2015-3-16 troop 10460 wow journey (2) you need water to take a short shower or bath 2015-3-16 troop 10460 wow journey (3) recycle and keep water clean by not polluting water. other people don't have water 2015-3-16 troop 10460 wow journey (4) one bucket for...

our cadette

our cadette

2015-3-16 troop 10460 wow journey (7) recycle 2015-3-16 troop 10460 wow journey (8) recycle use less water 2015-3-16 troop 10460 wow journey (9) keep your animal's water clean

 

The final piece of the Household Elf badge was making a homemade air freshener, which I had the materials for, should have been an easy, five to ten minute activity (depending on how many times I had to get their attention), but we just didn’t have time. We’ll work it in later.

WoW: Brownies SAVE water on the Wonders of Water Journey

Ok, so, not only was I late to this meeting, no particular reason, just forgot we started at 6:15, thought it was 6:30, but I forgot the key ingredients to the snack. I’m blaming pregnancy brain. That’s the only explanation I’m willing to go with, but hey, feel better about yourself, ok?

Anyway, after taking a break for World Thinking day, we got back to the WoW journey. It was a rough night. Two of my girls (including my own daughter) had trouble containing their boundless energy and I do not believe the managed to be still for thirty seconds together for the entire evening or use their inside voices once. For once in my short span as leader, I was actually relieved I only had 3 of my 7 girls present. That sort of behavior is contagious, and I know at least one of those absent would have contributed rather than mitigated the effect. We persevered, though. We had a conversation about respecting others (as per the girl scout law!), and lost helping privileges, but we made it through the material. Again, feel better about your troop, (and your kid, if necessary) ok?

When we got there, I gathered my supplies (for an activity I came across several times on Pinterest, but primarily from this useful blog post):

2015-3-2 brownie troop 10462 - wow journey - water polution (1)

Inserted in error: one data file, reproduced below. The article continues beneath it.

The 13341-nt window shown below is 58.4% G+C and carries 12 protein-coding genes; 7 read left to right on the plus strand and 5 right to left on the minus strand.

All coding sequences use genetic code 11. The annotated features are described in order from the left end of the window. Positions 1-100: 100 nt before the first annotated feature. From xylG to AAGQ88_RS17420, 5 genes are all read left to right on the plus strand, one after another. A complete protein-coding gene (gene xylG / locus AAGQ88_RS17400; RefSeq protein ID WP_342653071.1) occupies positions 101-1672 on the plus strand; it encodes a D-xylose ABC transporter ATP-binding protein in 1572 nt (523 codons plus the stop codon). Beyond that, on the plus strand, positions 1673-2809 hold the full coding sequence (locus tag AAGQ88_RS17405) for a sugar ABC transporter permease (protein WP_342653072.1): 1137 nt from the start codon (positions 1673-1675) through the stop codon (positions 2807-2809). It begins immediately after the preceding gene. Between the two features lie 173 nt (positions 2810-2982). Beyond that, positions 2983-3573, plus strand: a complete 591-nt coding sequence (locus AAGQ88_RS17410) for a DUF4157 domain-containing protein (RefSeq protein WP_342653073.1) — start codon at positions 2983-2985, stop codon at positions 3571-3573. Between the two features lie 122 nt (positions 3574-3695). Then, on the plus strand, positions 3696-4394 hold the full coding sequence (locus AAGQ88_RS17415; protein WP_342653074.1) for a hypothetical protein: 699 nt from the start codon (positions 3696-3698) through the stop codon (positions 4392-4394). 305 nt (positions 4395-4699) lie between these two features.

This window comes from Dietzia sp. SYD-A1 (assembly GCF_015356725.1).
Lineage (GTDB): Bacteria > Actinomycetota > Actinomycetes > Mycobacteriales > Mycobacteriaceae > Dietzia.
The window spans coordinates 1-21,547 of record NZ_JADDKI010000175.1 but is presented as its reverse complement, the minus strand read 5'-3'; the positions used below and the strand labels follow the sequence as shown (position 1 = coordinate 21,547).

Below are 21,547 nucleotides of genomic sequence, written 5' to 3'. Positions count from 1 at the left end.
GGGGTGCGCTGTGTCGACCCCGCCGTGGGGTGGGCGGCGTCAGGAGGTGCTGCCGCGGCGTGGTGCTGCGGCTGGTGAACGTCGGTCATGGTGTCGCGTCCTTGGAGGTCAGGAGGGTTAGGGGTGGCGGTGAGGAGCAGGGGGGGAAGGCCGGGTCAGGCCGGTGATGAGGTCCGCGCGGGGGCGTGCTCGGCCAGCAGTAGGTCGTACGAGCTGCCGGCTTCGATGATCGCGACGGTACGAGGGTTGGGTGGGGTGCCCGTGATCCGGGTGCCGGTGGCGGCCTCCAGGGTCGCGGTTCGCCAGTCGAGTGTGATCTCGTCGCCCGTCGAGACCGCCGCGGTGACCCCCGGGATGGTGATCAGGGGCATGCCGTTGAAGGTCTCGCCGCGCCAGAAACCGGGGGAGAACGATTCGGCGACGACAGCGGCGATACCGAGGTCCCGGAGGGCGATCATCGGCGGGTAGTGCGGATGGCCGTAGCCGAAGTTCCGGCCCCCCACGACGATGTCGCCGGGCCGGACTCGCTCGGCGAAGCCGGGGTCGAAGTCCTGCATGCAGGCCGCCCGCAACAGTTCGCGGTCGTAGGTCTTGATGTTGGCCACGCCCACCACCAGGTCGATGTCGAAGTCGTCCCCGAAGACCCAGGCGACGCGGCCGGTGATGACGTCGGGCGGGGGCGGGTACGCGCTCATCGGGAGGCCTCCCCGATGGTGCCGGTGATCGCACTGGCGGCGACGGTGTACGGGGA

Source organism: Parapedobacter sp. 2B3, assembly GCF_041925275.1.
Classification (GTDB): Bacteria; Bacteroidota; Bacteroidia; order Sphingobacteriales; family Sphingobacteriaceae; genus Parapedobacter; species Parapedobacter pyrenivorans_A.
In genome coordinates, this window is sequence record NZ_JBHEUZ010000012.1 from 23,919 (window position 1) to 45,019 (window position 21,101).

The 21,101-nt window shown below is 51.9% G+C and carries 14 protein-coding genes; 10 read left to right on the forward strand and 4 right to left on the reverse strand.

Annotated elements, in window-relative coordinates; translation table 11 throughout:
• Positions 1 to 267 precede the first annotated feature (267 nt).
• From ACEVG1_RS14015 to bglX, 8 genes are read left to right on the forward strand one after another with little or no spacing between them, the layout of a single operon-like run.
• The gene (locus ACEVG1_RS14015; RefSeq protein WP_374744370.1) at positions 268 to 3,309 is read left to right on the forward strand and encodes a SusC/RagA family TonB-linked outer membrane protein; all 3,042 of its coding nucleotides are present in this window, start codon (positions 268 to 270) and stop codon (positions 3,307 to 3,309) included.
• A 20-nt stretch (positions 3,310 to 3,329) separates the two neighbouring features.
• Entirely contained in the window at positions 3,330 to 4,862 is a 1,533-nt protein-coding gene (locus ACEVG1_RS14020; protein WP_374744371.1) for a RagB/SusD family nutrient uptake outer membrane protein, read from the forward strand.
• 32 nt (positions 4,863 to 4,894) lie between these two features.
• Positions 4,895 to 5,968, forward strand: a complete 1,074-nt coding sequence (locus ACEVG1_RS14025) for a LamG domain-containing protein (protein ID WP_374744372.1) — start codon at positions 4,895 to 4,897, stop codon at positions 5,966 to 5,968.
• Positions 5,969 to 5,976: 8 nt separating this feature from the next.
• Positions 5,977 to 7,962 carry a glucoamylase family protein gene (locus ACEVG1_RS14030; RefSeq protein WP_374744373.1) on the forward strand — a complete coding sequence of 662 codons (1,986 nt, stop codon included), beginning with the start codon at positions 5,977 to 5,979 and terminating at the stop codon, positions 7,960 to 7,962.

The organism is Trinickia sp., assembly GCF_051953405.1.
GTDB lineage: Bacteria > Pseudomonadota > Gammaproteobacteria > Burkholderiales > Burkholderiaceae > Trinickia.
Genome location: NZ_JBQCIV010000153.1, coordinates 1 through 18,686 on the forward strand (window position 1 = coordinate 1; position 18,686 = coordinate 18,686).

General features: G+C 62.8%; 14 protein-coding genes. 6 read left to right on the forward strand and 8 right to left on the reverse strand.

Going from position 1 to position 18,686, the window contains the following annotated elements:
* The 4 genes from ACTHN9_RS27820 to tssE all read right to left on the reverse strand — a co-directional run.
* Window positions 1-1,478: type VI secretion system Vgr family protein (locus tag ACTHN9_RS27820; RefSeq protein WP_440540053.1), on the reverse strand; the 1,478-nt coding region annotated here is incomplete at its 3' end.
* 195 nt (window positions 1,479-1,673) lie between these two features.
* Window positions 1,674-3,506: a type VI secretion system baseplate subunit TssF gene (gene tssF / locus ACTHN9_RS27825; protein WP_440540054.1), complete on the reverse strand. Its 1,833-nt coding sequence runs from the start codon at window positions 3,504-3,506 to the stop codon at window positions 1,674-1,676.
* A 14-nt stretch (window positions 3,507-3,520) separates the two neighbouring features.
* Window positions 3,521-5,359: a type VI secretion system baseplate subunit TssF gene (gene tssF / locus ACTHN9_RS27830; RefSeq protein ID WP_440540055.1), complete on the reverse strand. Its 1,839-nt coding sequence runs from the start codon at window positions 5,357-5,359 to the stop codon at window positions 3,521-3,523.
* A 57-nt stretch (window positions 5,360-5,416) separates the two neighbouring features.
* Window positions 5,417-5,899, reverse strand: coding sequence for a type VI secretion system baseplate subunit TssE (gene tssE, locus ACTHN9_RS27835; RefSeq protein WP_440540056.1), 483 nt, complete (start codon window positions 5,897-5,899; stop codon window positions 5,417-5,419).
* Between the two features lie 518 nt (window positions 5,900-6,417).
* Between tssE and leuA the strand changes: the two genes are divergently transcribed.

There was much guessing as to what we were going to do. I refused to tell, because I had a plan. I started going through my supplies like I was getting organized, and anything I didn’t need for the snack went into the water, to much exclamation, I can assure you. “Why are you putting it in the water?!” and the like. This included the banana peels (and the bag they were in) from the pre-peeled bananas I had frozen for the snack, an empty vanilla bottle I had added a bit of canola oil to, a coffee cup with with coffee filter and used grounds, along with the rubber band and paper towels I’d used as a make-shift lid, the pudding cup from my pre-meeting snack, and a random candy wrapper. 2015-3-2 brownie troop 10462 - wow journey - water polution (2)

“Ok, girls, we’re ready to make our snack. We have our peanut butter and cocoa, and, oh dear, I seem to have put the trash into our water instead of the trash can. Well, I guess you’ll have to clean it out before we make our snack. We need that water.”

Let me tell you that there were some rather dramatic reactions to this. There were “ew!”s and “we can’t do that!”s and “do we really have to use that water?”s.  One of the girls in particular was rather concerned that they would actually have drink it.

2015-3-2 brownie troop 10462 - wow journey - water polution (4)They did a pretty good job, though, I must say. Once they were done, we talked about water pollution and how undoing it is sooooooooooooooo much more difficult (if not impossible) than just keeping it clean. We talked about how in a lot of places, the only water people have access to is yucky water, and they have to figure out ways to filter and clean it themselves or just drink it anyway. This did not go over well at all, and that one girl was still concerned we were really going to use this water. I assured her we weren’t, and we all agreed that it was great to live in a country where we could just dump out the dirty water and get some clean water to use. We also discussed ways to go natural and reduce waste to begin with, (thereby addressing step 2 of the household elf badge.)

It was then time to move on to actually making the snack, which didn’t actually use water at all. We slurped our snacks to move forward with the snacks badge, making a really simple smoothie I found here (the image is a link):